$11 Mil. Verdict Awarded in Topamax Birth Defect Case
An $11 million verdict has been awarded to the parents of a child born with congenital defects due to an anticonvulsant drug his mother took during pregnancy.
Stanley Thompson, director of the Philadelphia Court of Common Pleas' Complex Litigation Center, said that out of the 132 Topamax mass tort cases currently under way, Powell v. Janssen Pharmaceuticals was the second to render a verdict.
The first case to produce a verdict was Czimmer v. Ortho-McNeil-Janssen Pharmaceuticals, which rendered a $4 million verdict Oct. 31, according to Thompson.
The jury in Powell returned an $11 million verdict to Haley Powell and Michael Gurley, the parents of Brayden Gurley, on Nov. 18 after deliberating seven hours in the Philadelphia Court of Common Pleas. The verdict was divided into $335,000 for future health care expenses and $10.6 million for non-economic loss.
The plaintiffs were represented by Laura Feldman and Rosemary Pinto of Philadelphia-based Feldman & Pinto and Shelley Hutson of Clark, Love & Hutson in Houston.
Powell's pretrial memorandum alleged that Powell's ingestion of the drug Topamax (also called topiramate)—prescribed to control her migraine headaches and hand tremors during the first trimester of pregnancy in 2007—caused her son to be born with right unilateral cleft lip.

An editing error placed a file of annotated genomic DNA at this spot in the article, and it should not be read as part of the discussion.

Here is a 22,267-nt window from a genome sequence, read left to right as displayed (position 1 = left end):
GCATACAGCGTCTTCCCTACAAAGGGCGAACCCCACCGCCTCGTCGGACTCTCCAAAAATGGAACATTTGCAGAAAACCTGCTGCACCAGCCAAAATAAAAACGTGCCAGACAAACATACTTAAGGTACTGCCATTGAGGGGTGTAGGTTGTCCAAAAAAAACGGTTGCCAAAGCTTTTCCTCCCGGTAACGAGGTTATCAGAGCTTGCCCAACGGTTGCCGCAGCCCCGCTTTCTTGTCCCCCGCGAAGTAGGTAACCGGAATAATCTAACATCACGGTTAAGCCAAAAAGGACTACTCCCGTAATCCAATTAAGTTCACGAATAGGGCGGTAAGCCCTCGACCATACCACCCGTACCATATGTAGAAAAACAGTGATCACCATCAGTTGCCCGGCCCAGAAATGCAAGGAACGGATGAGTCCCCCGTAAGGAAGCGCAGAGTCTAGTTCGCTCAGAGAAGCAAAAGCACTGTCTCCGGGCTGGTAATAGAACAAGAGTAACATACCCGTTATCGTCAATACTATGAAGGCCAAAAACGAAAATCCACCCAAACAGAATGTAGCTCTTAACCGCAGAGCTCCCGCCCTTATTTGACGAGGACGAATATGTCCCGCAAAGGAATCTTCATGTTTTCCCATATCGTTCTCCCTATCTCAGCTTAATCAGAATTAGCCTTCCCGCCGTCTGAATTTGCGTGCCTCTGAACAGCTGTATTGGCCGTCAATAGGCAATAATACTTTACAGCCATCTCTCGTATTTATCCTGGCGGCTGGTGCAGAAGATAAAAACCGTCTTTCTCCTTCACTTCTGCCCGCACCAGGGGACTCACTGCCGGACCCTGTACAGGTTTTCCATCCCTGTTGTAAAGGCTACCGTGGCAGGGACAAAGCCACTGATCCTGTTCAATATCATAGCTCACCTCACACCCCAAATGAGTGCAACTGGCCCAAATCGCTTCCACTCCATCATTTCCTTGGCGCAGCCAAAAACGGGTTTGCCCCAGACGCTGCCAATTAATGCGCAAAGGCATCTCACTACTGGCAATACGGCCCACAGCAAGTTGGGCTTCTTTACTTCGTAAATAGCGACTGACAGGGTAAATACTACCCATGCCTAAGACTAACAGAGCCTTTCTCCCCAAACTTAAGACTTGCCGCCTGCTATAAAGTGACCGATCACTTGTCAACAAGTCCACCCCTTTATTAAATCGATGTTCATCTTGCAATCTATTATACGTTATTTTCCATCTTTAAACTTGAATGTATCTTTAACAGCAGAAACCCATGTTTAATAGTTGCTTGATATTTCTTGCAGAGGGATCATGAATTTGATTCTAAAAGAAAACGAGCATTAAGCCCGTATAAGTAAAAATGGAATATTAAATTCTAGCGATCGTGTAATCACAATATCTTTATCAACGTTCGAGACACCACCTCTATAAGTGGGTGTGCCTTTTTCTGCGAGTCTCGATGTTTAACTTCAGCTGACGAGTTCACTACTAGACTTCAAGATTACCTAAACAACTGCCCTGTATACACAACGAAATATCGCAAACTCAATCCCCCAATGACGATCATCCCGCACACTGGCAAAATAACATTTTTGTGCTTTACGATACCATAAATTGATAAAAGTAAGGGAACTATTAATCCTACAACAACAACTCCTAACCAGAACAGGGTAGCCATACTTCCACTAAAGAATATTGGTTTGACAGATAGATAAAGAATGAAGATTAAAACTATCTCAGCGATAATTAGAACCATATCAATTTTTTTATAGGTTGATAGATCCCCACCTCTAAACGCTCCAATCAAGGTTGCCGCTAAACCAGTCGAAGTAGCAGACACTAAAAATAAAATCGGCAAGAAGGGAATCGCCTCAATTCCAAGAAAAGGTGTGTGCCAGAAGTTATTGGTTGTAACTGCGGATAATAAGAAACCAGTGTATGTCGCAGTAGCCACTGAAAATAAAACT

According to court papers, Janssen Pharmaceuticals, the maker of the drug, knew about the risk of birth defects associated with Topamax, but failed to provide adequate warning to users.
"A decade before Janssen got around to changing its label [in 2011], internal Janssen documents concluded that Topamax can cause birth defects," court papers alleged, adding that a 2001 informed consent form draft from Janssen stated, "Topiramate has the potential to cause serious birth defects in children."
Powell was prescribed several different anticonvulsant medications since 2005, when she suffered a single seizure. According to court papers, Powell's doctor prescribed Topamax for her tension headaches and migraines in March 2006.
When Powell exhausted her supply of the drug, Powell's mother—who was also prescribed Topamax—began sharing her supply with her daughter, court papers said.